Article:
We must also enforce codes of conduct for domestic workers and employers, and provide them with the necessary support and guidance to adhere to these standards. Codes of conduct should outline expectations regarding working hours, behaviour, labour rights, housing, and health facilities. Specialised training should be provided for specific tasks, such as childcare, to ensure the safety and well-being of those under their care.

Moreover, it is imperative to establish stringent measures to hold landlords and home employers accountable for any mistreatment or exploitation of domestic workers. In cases where a domestic worker is subjected to physical or verbal abuse, denied leave for extended periods, underpaid or unpaid, and deprived of adequate food and living conditions, swift and decisive actions must be taken against the perpetrators. Legal provisions should be enforced to ensure that such actions are met with appropriate punishment. By imposing consequences for such violations, we send a clear message that the rights and dignity of domestic workers will be upheld and protected at all costs.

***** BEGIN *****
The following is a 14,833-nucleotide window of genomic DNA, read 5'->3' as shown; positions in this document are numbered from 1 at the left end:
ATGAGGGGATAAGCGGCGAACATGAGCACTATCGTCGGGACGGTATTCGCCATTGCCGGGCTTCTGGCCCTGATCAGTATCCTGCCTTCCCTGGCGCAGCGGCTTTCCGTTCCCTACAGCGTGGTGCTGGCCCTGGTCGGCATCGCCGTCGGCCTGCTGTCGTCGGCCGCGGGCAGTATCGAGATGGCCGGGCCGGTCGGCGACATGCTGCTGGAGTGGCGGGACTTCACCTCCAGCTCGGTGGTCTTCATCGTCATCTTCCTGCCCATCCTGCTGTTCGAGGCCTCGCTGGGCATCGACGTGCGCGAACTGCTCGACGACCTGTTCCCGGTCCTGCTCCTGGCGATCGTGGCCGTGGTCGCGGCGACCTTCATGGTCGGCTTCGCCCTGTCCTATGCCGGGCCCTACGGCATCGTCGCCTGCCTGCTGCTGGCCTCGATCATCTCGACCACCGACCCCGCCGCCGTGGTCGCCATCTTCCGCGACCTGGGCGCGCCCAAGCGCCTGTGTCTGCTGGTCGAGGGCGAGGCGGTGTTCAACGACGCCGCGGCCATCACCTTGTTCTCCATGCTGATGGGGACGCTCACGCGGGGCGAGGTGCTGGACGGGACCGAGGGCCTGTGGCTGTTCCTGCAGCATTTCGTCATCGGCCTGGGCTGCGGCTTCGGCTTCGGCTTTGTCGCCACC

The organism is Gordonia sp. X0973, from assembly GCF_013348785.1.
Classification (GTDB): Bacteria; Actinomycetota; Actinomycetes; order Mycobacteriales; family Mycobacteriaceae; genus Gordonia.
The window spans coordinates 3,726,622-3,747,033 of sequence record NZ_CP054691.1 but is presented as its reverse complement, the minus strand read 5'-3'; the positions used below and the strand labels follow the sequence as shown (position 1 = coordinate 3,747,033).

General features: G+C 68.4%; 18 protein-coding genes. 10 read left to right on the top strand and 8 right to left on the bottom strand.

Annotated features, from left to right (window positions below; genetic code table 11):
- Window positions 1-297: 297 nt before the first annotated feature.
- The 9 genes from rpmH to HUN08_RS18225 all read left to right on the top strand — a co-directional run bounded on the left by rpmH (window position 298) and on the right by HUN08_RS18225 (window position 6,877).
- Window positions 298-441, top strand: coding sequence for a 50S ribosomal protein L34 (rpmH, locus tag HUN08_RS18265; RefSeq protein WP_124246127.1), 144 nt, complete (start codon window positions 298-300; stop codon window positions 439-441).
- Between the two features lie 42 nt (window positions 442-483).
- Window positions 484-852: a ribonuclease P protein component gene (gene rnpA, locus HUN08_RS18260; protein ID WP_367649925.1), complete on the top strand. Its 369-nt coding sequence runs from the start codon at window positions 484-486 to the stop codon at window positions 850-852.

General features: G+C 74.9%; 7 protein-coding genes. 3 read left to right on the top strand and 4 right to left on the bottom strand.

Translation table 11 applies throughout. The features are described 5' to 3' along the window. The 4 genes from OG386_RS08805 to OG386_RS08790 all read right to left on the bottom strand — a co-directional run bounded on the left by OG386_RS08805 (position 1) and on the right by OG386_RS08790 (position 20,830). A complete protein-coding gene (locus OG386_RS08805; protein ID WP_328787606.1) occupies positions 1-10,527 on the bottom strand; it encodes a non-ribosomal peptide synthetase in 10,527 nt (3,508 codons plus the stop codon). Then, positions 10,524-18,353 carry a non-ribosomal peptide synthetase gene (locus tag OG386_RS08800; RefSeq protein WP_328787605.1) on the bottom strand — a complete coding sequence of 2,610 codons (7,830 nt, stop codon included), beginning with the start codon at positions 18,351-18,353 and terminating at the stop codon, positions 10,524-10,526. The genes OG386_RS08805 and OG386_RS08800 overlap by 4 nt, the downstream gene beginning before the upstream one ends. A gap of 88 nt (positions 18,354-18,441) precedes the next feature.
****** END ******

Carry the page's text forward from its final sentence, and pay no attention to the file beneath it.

Empowering domestic workers is more than a matter of social justice; it is an essential step towards building a more inclusive and sustainable future for Bangladesh. By formalising their employment relationships, investing in their education and training, and ensuring fair compensation and decent working conditions, we can create a society where every individual is valued and respected. It is time for us to recognise the invaluable contributions of domestic workers and take concrete steps to safeguard their rights and dignity.

Originally Published: The Daily Star, Feb 24, 2024

তড়িৎ প্রকৌশলী, বুয়েট। টেকসই উন্নয়নবিষয়ক লেখক। গ্রন্থকার: চতুর্থ শিল্পবিপ্লব ও বাংলাদেশ; বাংলাদেশ: অর্থনীতির ৫০ বছর; অপ্রতিরোধ্য উন্নয়নের অভাবিত কথামালা; বাংলাদেশের পানি, পরিবেশ ও বর্জ্য।